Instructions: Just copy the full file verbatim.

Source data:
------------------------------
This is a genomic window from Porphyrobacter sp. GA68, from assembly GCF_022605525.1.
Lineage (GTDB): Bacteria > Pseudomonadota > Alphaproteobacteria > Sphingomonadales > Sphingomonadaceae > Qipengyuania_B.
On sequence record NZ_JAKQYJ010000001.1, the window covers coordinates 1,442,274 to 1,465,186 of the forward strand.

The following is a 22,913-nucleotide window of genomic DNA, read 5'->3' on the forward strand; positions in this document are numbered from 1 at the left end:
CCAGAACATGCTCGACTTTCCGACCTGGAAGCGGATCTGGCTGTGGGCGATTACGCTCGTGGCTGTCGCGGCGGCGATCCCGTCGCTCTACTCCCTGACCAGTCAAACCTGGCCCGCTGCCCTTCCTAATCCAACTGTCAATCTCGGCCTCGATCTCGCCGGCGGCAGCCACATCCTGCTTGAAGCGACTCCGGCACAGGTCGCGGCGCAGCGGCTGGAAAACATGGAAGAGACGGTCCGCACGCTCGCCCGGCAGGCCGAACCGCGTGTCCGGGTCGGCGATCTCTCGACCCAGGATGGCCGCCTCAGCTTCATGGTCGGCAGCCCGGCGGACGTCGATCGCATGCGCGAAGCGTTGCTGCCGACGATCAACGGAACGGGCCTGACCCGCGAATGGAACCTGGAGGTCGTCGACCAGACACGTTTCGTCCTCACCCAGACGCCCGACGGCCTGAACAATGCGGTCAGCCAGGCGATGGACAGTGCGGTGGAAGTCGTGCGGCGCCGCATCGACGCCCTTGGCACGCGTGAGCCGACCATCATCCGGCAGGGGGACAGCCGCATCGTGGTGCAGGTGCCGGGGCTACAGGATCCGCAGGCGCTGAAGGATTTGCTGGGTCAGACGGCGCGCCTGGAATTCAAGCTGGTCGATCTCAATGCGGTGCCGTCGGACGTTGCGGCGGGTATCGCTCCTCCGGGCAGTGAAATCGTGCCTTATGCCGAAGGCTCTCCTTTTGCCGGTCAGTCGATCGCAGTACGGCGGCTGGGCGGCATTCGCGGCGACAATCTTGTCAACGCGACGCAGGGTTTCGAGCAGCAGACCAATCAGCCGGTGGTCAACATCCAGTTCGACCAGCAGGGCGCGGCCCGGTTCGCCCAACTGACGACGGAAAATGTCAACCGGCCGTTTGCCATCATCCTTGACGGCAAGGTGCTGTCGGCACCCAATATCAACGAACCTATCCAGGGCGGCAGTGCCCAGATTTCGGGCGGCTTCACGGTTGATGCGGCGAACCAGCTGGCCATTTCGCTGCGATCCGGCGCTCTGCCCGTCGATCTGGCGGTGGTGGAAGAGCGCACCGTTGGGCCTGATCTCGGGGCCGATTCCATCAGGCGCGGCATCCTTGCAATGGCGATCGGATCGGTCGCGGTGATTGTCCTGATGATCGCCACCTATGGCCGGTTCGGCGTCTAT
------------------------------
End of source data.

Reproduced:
This is a genomic window from Porphyrobacter sp. GA68, from assembly GCF_022605525.1.
Lineage (GTDB): Bacteria > Pseudomonadota > Alphaproteobacteria > Sphingomonadales > Sphingomonadaceae > Qipengyuania_B.
On sequence record NZ_JAKQYJ010000001.1, the window covers coordinates 1,442,274 to 1,465,186 of the forward strand.

The following is a 22,913-nucleotide window of genomic DNA, read 5'->3' on the forward strand; positions in this document are numbered from 1 at the left end:
CCAGAACATGCTCGACTTTCCGACCTGGAAGCGGATCTGGCTGTGGGCGATTACGCTCGTGGCTGTCGCGGCGGCGATCCCGTCGCTCTACTCCCTGACCAGTCAAACCTGGCCCGCTGCCCTTCCTAATCCAACTGTCAATCTCGGCCTCGATCTCGCCGGCGGCAGCCACATCCTGCTTGAAGCGACTCCGGCACAGGTCGCGGCGCAGCGGCTGGAAAACATGGAAGAGACGGTCCGCACGCTCGCCCGGCAGGCCGAACCGCGTGTCCGGGTCGGCGATCTCTCGACCCAGGATGGCCGCCTCAGCTTCATGGTCGGCAGCCCGGCGGACGTCGATCGCATGCGCGAAGCGTTGCTGCCGACGATCAACGGAACGGGCCTGACCCGCGAATGGAACCTGGAGGTCGTCGACCAGACACGTTTCGTCCTCACCCAGACGCCCGACGGCCTGAACAATGCGGTCAGCCAGGCGATGGACAGTGCGGTGGAAGTCGTGCGGCGCCGCATCGACGCCCTTGGCACGCGTGAGCCGACCATCATCCGGCAGGGGGACAGCCGCATCGTGGTGCAGGTGCCGGGGCTACAGGATCCGCAGGCGCTGAAGGATTTGCTGGGTCAGACGGCGCGCCTGGAATTCAAGCTGGTCGATCTCAATGCGGTGCCGTCGGACGTTGCGGCGGGTATCGCTCCTCCGGGCAGTGAAATCGTGCCTTATGCCGAAGGCTCTCCTTTTGCCGGTCAGTCGATCGCAGTACGGCGGCTGGGCGGCATTCGCGGCGACAATCTTGTCAACGCGACGCAGGGTTTCGAGCAGCAGACCAATCAGCCGGTGGTCAACATCCAGTTCGACCAGCAGGGCGCGGCCCGGTTCGCCCAACTGACGACGGAAAATGTCAACCGGCCGTTTGCCATCATCCTTGACGGCAAGGTGCTGTCGGCACCCAATATCAACGAACCTATCCAGGGCGGCAGTGCCCAGATTTCGGGCGGCTTCACGGTTGATGCGGCGAACCAGCTGGCCATTTCGCTGCGATCCGGCGCTCTGCCCGTCGATCTGGCGGTGGTGGAAGAGCGCACCGTTGGGCCTGATCTCGGGGCCGATTCCATCAGGCGCGGCATCCTTGCAATGGCGATCGGATCGGTCGCGGTGATTGTCCTGATGATCGCCACCTATGGCCGGTTCGGCGTCTAT